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What A Levels Should I Take?


Mahnoor
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“What A levels should I take?” “I’m not sure what I want to do in the future but I want to keep my options open” “Where could my A levels take me?”. Choosing the right A level subjects can feel really tough, but if you are strategic, take your time, and ask lots of questions you will find the right combination for you. 

There are more than 40 subjects available at A level. Your sixth form is unlikely to offer all of them. However, you will still have a lot of choice. A level subjects range from ones you have already studied at GCSE such as Sciences and Maths to ones which sound interesting but which you may not know much about. 

The aim of this article is to help you get a good idea of your possible options and to help you see things more clearly regardless of whether you are set on a particular career path or not. We will consider the best A levels to take, the specific A levels needed for different degrees as well as ‘facilitating’ subjects.

How Many A Levels Should I Take?

Even the best universities only require you to take three A levels (excluding General Studies. Your offer will be based on these three A levels. Some students choose to take on additional AS or full A level subjects which gives them a total of four or five A-levels. You won’t be at a disadvantage for only taking three A levels, with the possible exception of the occasional Oxbridge college. 

Of course, it is better to take three subjects and get outstanding results in all three than it is to take on four or five and get sub-par results. Think about the amount of workload you can realistically manage. Talk to your teachers and older students about the workload you can expect from the subjects you are thinking of studying.  

Usually, students choose four AS levels subjects and drop one of those at A2. General Studies is a compulsory fifth AS or even A2 subject at many sixth forms. However, it will not usually count towards university admissions. It also doesn’t require much extra studying.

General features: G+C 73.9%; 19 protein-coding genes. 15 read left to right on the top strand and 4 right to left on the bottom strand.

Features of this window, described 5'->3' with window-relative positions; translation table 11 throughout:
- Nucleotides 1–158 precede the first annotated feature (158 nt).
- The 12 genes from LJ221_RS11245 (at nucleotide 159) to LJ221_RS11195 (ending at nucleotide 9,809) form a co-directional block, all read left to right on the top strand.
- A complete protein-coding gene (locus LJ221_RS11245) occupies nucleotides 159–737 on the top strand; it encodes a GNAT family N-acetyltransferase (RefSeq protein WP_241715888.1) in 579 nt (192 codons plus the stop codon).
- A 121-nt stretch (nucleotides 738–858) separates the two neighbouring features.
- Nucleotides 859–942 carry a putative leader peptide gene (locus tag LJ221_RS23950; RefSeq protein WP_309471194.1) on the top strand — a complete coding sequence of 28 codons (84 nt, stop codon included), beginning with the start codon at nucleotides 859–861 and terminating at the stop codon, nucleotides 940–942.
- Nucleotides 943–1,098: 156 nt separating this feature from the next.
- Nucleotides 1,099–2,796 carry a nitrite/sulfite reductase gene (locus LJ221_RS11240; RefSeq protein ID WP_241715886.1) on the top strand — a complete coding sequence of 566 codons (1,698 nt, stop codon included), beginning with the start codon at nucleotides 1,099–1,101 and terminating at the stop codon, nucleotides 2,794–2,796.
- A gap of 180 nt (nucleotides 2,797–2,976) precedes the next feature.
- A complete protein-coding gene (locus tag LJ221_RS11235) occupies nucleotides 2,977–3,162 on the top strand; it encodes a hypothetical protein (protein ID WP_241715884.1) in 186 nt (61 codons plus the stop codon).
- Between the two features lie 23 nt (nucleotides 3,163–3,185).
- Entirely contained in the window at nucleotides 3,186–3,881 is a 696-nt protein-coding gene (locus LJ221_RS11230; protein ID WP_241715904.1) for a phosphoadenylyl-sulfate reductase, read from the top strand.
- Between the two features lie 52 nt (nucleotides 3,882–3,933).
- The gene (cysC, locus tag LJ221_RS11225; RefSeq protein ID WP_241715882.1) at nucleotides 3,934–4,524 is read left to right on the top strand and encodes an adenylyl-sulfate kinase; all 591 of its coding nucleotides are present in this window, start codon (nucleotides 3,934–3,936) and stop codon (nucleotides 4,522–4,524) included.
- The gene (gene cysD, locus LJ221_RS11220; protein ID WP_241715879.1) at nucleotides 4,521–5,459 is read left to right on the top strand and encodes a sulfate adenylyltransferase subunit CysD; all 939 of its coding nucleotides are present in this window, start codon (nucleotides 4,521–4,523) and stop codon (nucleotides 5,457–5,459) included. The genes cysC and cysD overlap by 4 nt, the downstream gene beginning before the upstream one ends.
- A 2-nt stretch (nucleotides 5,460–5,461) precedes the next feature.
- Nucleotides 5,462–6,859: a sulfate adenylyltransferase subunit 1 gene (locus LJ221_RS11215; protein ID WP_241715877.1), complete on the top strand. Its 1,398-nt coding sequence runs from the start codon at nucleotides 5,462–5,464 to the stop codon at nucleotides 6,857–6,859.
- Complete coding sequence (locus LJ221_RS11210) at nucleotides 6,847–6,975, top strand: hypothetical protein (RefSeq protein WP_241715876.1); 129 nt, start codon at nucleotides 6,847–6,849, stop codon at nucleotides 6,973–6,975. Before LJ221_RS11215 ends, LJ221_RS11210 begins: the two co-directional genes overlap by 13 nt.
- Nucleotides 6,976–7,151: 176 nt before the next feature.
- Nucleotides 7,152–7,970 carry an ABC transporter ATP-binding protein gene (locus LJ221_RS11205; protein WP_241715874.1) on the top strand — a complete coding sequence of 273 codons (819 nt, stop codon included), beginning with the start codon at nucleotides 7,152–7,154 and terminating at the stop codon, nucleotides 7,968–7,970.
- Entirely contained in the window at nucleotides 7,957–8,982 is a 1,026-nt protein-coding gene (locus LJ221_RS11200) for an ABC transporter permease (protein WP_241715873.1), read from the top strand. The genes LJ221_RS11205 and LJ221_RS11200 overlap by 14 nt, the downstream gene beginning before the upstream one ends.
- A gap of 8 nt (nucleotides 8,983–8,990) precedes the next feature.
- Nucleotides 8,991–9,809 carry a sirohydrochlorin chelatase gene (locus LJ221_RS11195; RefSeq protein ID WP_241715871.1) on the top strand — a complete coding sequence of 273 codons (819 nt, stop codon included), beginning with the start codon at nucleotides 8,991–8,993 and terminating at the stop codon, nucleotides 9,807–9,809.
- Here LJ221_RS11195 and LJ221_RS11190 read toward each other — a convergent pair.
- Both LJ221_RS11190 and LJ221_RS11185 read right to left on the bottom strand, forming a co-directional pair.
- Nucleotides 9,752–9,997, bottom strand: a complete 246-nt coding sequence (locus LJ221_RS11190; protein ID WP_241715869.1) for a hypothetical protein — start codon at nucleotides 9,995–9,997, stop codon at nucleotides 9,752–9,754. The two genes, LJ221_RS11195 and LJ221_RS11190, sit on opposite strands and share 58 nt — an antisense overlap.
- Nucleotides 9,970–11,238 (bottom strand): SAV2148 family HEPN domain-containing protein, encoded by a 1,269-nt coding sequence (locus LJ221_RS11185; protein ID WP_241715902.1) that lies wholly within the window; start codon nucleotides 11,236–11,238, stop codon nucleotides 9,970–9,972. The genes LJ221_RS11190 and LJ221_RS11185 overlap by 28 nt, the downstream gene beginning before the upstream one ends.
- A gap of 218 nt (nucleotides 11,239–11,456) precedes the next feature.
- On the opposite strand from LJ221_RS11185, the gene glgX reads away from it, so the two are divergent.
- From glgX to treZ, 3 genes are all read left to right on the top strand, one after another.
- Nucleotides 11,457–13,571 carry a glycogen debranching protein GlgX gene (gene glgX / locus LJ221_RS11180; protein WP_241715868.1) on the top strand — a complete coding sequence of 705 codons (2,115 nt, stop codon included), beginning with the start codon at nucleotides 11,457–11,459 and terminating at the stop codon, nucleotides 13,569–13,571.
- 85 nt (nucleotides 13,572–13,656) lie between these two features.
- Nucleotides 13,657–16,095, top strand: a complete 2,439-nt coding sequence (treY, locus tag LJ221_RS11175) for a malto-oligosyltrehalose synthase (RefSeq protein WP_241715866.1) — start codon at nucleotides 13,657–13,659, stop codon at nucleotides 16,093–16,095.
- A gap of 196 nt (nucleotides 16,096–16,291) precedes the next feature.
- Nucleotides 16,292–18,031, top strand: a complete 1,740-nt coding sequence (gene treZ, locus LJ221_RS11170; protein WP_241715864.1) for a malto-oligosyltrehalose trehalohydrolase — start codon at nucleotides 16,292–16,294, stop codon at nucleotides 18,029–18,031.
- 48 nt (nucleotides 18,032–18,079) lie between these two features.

An important piece of advice is: don’t take subjects that are too similar. For instance, Biology is very similar to Human Biology. It is important to be focused but it’s better to demonstrate a wider breadth of knowledge and skills by picking complementary but different fields, such as Biology and Chemistry. 

Also bear in mind that exam boards differ. For instance, OCR Maths has a reputation for being harder than AQA or Edexcel. Although you won’t have any choice in which exam board you use (unless you are self-studying a subject), it is a good idea to look up which exam board your school uses. This is to ensure that you are comfortable with the kind of assessment your school’s chosen exam board uses.

A Level Choices And Careers - How To Keep Your Options Open

Research careers you might enjoy before finalising your subject choices for A levels. We have a range of articles on different careers so have a look at them! If you are not sure of what you want to do yet, that’s completely fine too (many students are in this position!). However, in that case, it is good to leave doors open to careers you might want to pursue by choosing ‘facilitating subjects’. 

Have a look at the different routes into careers that you find interesting and their individual entry requirements. If you have a specific entry course in mind then check entry requirements on the UCAS website or on individual university websites.